At high angles of attack, several phenomena usually distinct from the
cruise flow appear. Usually part of the wing begins to stall (separation
occurs and the lift over that section is reduced). An approximate way to
predict when this will occur on well-designed high aspect ratio wings is
to look at the C_{l} distribution over the wing and determine the wing
C_{L} at
which some section (the critical section) reaches its 2-D maximum C_{l}. In
the example below the outboard sections have C_{lmax} = 1.5 so
the wing begins
to stall near the tip when C_{L} = 1.24

The effects of wing sweep must be taken into account when using critical
section theory as the outboard flow of the boundary layer acts to reduce
the maximum C_{l} available over the outboard sections.

When the sweep is very large, separation tends to occur near the leading
edge of the wing, but unlike in the low sweep situation, the separated region
is not large and does not reduce the lift. Instead, the flow rolls up into
a vortex that lies just above the wing surface.

Rather than reducing the lift of the wing, the leading edge vortices, increase
the wing lift in a nonlinear manner. The vortex can be viewed as reducing
the upper surface pressures by inducing higher velocities on the upper surface.

The net result can be large as seen on the plot here.

The effect can be predicted quantitatively by computing the motion of the
separated vortices using a nonlinear panel code or an Euler or Navier-Stokes
solver.

This figure shows computations from an unsteady non-linear panel method.
Wakes are shed from leading and trailing edges and allowed to roll-up with
the local flow field. Results are quite good for thin wings until the vortices
become unstable and "burst" - a phenomenon that is not well predicted
by these methods. Even these simple methods are computation-intensive.

However, a simple method of estimating the so-called "vortex lift"
was given by Polhamus in 1971. The Polhamus suction analogy states that
the extra normal force that is produced by a highly swept wing at high angles
of attack is equal to the loss of leading edge suction associated with the
separated flow. The figure below shows how, according to this idea, the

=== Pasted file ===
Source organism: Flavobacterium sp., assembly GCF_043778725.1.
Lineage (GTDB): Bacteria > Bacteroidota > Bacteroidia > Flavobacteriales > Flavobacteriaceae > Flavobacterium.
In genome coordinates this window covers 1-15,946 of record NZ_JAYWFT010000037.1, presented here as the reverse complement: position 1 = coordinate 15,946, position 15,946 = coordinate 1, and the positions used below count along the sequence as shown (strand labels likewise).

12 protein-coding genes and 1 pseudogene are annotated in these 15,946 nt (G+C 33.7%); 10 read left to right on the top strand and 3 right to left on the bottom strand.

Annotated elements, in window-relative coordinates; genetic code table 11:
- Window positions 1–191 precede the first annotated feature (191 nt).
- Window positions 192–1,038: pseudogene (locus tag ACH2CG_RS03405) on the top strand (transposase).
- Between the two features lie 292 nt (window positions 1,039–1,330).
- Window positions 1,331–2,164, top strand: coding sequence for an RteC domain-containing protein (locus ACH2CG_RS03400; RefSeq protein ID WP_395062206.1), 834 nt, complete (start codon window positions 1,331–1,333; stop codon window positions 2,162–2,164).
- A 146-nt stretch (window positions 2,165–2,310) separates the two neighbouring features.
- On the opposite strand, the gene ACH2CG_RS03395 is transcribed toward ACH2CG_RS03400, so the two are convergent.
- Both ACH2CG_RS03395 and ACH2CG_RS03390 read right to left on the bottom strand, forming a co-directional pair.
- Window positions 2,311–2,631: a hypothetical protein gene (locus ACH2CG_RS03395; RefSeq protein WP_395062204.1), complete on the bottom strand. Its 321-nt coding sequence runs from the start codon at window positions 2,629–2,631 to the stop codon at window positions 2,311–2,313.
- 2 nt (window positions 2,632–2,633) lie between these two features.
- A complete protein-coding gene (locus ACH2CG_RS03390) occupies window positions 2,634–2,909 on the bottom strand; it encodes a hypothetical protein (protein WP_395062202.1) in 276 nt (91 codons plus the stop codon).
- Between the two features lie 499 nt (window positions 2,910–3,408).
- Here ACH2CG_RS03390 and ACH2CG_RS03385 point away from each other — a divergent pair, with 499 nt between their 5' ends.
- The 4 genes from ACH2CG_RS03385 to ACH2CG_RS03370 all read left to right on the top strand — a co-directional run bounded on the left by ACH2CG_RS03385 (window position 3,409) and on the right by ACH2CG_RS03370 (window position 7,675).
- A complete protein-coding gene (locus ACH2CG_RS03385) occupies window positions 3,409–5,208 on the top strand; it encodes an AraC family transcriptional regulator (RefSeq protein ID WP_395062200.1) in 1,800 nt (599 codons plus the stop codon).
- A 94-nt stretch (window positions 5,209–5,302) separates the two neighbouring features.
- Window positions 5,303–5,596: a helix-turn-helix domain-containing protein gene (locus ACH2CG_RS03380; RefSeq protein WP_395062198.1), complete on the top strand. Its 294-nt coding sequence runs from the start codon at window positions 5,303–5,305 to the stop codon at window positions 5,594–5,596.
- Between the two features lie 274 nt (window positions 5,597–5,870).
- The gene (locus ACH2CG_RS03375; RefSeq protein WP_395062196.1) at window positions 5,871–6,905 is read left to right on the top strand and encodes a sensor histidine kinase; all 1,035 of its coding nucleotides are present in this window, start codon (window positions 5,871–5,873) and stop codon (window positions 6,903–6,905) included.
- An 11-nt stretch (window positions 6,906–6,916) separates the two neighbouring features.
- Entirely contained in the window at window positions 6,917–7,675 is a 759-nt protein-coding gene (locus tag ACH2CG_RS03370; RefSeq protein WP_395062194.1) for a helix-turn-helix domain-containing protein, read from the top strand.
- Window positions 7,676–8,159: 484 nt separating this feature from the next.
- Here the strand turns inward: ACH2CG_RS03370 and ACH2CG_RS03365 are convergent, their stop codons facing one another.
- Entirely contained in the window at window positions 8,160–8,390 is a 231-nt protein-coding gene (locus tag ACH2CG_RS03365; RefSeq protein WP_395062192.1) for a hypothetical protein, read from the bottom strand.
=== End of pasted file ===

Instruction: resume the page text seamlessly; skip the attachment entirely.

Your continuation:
leading edge suction force present in attached flow (upper figure) is transformed
to a lifting force when the flow separates and forms a leading edge vortex
(lower figure).

The suction force includes a component of force in the drag direction. This
component is the difference between the no-suction drag:

C_{Di} = C_{n} sin α,
and the full-suction drag: C_{L}^{2} / π AR

where α is the angle of attack.

The total suction force coefficient, C_{s}, is then:

C_{s} = (C_{n} sin α - C_{L}^{2}/π AR) / cos Λ

where Λ is the leading edge sweep angle. If this acts as an additional normal
force then:

Cn' = C_{n} + (C_{n} tan α- C_{L}^{2}/π AR) / cos Λ

= C_{n} + (C_{n} sin α - C_{L}^{2}/π AR) / cos Λ

so, Cn' = C_{n} + (C_{n} sin α - C_{L}^{2}/π AR) / cos Λ

and in attached flow:

C_{L} = C_{La} sin α with C_{n} = C_{L} cos α

Thus, Cn' = C_{L} cos α + (C_{L} cos α sin α - C_{L}^{2}/π AR) / cos Λ

= C_{La} sin α cos α + (C_{La} sin α cos α sin α - (C_{La} sin α)^{2}/π AR) / cos Λ

= C_{La} sin α cos α + C_{La}/ cos Λ sin^{2} α cos α - C_{La}^{2}/(π AR cos Λ) sin^{2} a

C_{L}' = C_{La} [sin α cos^{2} α + sin^{2} α cos^{2} α /cos Λ - C_{La}/(π AR cos Λ) cos α
sin^{2} α]

= C_{La} sin α cos α (cos α + sin α cos α/ cos Λ - C_{La} sin α /(π AR cos Λ))

If we take the low aspect ratio result: C_{La} = π AR/2, then:

C_{L} '= π AR/2 sin α cos α (cos α + sin α cos α/ cos Λ - sin α /(2 cos Λ) )

The plot below shows this computation compared with experiment for a 80°
delta wing (AR = 0.705)

Attached flow computations, Polhamus suction analogy, and experiment for
lift on a 80° delta wing.

A flow pattern, similar to that of the highly swept delta wing, is found
at the tips of low aspect ratio wings and over fuselages. The vortex formation
significantly increases the lift in these cases as well. Especially in the
case of fuselage vortices, the airplane stability is affected and interaction
with downstream surfaces is often important and hard to predict.

Vortices generated by the fuselage and leading edge stakes of an F-18 are
visible in the photo below and this QuickTime video
clip of NASA's High Alpha Research Vehicle, used to investigate these
phenomena and ways to control them.